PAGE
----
Tree stands account for six times as many deaths as guns
Tree stands may now pose a greater danger to hunters than guns, although hunters have reduced the number of shooting incidents each year for the last five.
The state Department of Environmental Conservation released its annual evaluation of hunter injuries, deaths and incidents for last year, and in keeping with a trend, the number of people injured while hunting is considerably lower than historical levels, although there were more incidents in 2017 than in 2016. And while shooting-related incidents are showing a downward trend, the number of people getting hurt or killed due to tree stand incidents may be on the rise.
According to the DEC, there were 19 shooting-related incidents. Several of these were self-inflicted, while 14 were two-party incidents. Only one was fatal, which is below the five-year average.
The DEC found that within the two-party incidents (where one person shoots and another is injured), the vast majority of those who were struck were not wearing safety orange.
Six of the incidents occurred during deer season, while the waterfowl and spring turkey seasons were second most dangerous with three incidents each. Small game season, along with upland bird hunting, accounted for the rest of the incidents.
Ten of the shooting-related incidents involved shotguns and seven involved rifles. One unlucky person was injured by a bow and arrow and the final incident involved a handgun.
2017 was the first year the DEC tracked injuries and incidents involving tree stands, as hunter safety has been on a general increase since the state mandated hunting safety courses. Compared to 19 shooting incidents, tree stand episodes resulted in another dozen reportable incidents, including a stunning six fatalities.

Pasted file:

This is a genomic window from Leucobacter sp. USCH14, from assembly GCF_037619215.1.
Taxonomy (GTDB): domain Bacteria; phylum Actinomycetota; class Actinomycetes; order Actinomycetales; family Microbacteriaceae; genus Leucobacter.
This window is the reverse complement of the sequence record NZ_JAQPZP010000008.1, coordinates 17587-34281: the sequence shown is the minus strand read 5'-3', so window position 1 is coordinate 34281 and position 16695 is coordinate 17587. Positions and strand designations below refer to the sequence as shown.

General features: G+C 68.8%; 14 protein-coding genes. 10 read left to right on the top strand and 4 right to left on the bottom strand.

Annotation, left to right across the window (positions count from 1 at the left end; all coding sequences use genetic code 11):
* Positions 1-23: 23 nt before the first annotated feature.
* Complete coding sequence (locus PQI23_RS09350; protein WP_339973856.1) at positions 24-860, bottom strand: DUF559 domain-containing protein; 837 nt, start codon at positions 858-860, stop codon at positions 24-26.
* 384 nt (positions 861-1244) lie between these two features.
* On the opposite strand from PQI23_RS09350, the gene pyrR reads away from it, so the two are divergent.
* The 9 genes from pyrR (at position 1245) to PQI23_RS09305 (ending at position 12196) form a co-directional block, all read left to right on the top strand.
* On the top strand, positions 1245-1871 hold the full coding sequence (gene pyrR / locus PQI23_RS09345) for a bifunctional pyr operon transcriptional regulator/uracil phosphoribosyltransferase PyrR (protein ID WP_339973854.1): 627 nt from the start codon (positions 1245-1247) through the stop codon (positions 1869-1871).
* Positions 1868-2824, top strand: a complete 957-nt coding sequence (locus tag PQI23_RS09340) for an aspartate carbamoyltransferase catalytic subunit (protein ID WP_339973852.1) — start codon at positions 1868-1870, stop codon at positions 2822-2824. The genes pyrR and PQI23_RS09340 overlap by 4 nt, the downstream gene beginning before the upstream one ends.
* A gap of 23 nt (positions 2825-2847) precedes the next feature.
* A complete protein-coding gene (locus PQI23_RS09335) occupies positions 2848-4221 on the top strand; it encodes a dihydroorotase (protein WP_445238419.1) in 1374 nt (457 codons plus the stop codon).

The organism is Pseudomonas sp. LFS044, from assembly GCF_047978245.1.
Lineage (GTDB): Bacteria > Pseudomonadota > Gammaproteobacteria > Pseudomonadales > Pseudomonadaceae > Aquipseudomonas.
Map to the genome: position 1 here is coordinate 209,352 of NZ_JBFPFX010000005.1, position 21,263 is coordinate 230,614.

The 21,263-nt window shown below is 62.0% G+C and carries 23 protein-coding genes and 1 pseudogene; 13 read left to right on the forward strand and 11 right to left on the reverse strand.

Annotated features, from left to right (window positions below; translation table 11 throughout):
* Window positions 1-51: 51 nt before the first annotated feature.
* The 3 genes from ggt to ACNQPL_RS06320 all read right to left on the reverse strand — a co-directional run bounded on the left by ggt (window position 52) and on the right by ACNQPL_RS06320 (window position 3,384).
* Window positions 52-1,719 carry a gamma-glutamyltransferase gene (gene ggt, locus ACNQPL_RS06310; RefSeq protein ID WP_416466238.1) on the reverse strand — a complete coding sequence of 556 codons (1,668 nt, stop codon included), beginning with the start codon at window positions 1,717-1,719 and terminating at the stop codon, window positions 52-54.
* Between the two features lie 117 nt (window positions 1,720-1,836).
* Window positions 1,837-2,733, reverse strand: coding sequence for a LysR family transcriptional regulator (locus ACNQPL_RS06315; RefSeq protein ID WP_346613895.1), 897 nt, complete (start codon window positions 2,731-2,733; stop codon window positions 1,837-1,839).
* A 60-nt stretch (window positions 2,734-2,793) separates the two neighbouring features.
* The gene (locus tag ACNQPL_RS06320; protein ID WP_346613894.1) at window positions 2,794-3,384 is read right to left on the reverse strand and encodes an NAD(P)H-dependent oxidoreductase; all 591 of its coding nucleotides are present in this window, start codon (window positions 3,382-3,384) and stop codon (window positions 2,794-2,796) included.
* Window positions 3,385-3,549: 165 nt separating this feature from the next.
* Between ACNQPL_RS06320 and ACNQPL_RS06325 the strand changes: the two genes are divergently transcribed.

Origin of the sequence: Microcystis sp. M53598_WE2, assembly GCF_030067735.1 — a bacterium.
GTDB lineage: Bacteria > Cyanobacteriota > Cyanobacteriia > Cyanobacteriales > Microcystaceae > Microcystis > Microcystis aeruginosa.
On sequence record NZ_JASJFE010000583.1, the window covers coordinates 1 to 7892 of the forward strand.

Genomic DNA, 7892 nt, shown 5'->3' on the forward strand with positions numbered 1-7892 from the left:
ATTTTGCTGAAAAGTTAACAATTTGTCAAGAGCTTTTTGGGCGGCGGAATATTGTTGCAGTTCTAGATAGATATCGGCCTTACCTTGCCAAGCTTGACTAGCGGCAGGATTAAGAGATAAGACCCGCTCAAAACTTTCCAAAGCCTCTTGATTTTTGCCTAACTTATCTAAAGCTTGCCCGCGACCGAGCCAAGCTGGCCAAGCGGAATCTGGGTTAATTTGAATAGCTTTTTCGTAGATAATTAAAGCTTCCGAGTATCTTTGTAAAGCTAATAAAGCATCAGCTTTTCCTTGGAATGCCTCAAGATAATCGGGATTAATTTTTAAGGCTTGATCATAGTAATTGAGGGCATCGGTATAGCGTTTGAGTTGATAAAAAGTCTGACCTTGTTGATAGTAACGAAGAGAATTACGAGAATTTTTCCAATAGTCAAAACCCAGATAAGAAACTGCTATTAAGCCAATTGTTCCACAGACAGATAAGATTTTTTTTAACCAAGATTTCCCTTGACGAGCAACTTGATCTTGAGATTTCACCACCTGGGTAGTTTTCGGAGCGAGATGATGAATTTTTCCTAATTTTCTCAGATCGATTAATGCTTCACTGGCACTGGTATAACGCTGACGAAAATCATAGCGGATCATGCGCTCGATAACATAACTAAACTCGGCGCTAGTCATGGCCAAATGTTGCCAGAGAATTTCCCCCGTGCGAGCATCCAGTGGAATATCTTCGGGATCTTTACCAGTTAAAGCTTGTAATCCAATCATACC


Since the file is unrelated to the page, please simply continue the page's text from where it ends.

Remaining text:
Five of the deaths involving tree stands were people who didn’t have a full-body harness on, and one didn’t have the harness attached. The DEC said in its report that only about a third of all hunters who use tree stands wear a harness.
“Tree stand injuries are becoming the major cause of hunting related injuries,” the reports says. “New York is among several other states that have drastically reduced deaths during firearms seasons due to a hunter safety curriculum that stresses firearm safety.
“Recently, however, deaths from tree stand falls have begun to increase.”
According to the DEC report, two of the deaths related to tree stands were likely heart attacks that caused the victims to fall. Several others were due to equipment failure.
To read both reports, including a breakdown of each incident, go to www.dec.ny.gov/outdoor/49506.html.